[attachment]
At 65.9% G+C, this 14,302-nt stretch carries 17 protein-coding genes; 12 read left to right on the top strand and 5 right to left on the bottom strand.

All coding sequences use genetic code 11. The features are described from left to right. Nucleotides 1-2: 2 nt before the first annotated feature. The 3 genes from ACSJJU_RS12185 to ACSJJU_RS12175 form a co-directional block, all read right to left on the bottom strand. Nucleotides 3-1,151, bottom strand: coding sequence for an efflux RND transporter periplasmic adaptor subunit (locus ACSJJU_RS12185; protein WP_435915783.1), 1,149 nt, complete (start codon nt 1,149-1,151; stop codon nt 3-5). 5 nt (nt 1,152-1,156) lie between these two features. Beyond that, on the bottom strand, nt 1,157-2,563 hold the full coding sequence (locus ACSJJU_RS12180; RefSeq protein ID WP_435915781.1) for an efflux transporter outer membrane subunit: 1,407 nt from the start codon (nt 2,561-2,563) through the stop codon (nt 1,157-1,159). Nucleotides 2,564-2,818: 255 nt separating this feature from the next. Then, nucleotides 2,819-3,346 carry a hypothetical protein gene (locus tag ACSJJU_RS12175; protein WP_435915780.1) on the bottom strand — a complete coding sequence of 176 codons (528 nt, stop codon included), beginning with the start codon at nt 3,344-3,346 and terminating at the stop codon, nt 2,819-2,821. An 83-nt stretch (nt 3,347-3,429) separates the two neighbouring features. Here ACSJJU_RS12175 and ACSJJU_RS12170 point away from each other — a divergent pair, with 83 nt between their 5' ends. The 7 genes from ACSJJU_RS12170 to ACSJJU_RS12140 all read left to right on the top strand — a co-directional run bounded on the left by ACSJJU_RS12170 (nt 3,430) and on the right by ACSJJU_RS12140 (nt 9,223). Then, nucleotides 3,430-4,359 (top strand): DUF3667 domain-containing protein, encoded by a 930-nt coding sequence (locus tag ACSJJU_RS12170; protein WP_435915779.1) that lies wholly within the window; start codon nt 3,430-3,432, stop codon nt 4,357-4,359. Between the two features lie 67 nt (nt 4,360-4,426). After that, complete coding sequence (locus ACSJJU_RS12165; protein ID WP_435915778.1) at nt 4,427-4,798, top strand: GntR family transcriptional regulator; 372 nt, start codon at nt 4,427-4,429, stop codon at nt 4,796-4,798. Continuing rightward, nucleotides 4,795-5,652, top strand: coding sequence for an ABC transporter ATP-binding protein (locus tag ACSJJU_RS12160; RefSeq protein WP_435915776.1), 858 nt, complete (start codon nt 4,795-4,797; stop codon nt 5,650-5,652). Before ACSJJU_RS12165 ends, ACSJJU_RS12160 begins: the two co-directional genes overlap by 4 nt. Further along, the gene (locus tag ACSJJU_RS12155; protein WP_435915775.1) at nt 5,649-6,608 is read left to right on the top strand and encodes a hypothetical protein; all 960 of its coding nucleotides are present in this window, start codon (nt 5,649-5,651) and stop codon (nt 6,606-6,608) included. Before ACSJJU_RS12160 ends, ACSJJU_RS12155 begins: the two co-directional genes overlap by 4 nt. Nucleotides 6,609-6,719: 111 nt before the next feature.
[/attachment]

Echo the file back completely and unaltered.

At 65.9% G+C, this 14,302-nt stretch carries 17 protein-coding genes; 12 read left to right on the top strand and 5 right to left on the bottom strand.

All coding sequences use genetic code 11. The features are described from left to right. Nucleotides 1-2: 2 nt before the first annotated feature. The 3 genes from ACSJJU_RS12185 to ACSJJU_RS12175 form a co-directional block, all read right to left on the bottom strand. Nucleotides 3-1,151, bottom strand: coding sequence for an efflux RND transporter periplasmic adaptor subunit (locus ACSJJU_RS12185; protein WP_435915783.1), 1,149 nt, complete (start codon nt 1,149-1,151; stop codon nt 3-5). 5 nt (nt 1,152-1,156) lie between these two features. Beyond that, on the bottom strand, nt 1,157-2,563 hold the full coding sequence (locus ACSJJU_RS12180; RefSeq protein ID WP_435915781.1) for an efflux transporter outer membrane subunit: 1,407 nt from the start codon (nt 2,561-2,563) through the stop codon (nt 1,157-1,159). Nucleotides 2,564-2,818: 255 nt separating this feature from the next. Then, nucleotides 2,819-3,346 carry a hypothetical protein gene (locus tag ACSJJU_RS12175; protein WP_435915780.1) on the bottom strand — a complete coding sequence of 176 codons (528 nt, stop codon included), beginning with the start codon at nt 3,344-3,346 and terminating at the stop codon, nt 2,819-2,821. An 83-nt stretch (nt 3,347-3,429) separates the two neighbouring features. Here ACSJJU_RS12175 and ACSJJU_RS12170 point away from each other — a divergent pair, with 83 nt between their 5' ends. The 7 genes from ACSJJU_RS12170 to ACSJJU_RS12140 all read left to right on the top strand — a co-directional run bounded on the left by ACSJJU_RS12170 (nt 3,430) and on the right by ACSJJU_RS12140 (nt 9,223). Then, nucleotides 3,430-4,359 (top strand): DUF3667 domain-containing protein, encoded by a 930-nt coding sequence (locus tag ACSJJU_RS12170; protein WP_435915779.1) that lies wholly within the window; start codon nt 3,430-3,432, stop codon nt 4,357-4,359. Between the two features lie 67 nt (nt 4,360-4,426). After that, complete coding sequence (locus ACSJJU_RS12165; protein ID WP_435915778.1) at nt 4,427-4,798, top strand: GntR family transcriptional regulator; 372 nt, start codon at nt 4,427-4,429, stop codon at nt 4,796-4,798. Continuing rightward, nucleotides 4,795-5,652, top strand: coding sequence for an ABC transporter ATP-binding protein (locus tag ACSJJU_RS12160; RefSeq protein WP_435915776.1), 858 nt, complete (start codon nt 4,795-4,797; stop codon nt 5,650-5,652). Before ACSJJU_RS12165 ends, ACSJJU_RS12160 begins: the two co-directional genes overlap by 4 nt. Further along, the gene (locus tag ACSJJU_RS12155; protein WP_435915775.1) at nt 5,649-6,608 is read left to right on the top strand and encodes a hypothetical protein; all 960 of its coding nucleotides are present in this window, start codon (nt 5,649-5,651) and stop codon (nt 6,606-6,608) included. Before ACSJJU_RS12160 ends, ACSJJU_RS12155 begins: the two co-directional genes overlap by 4 nt. Nucleotides 6,609-6,719: 111 nt before the next feature.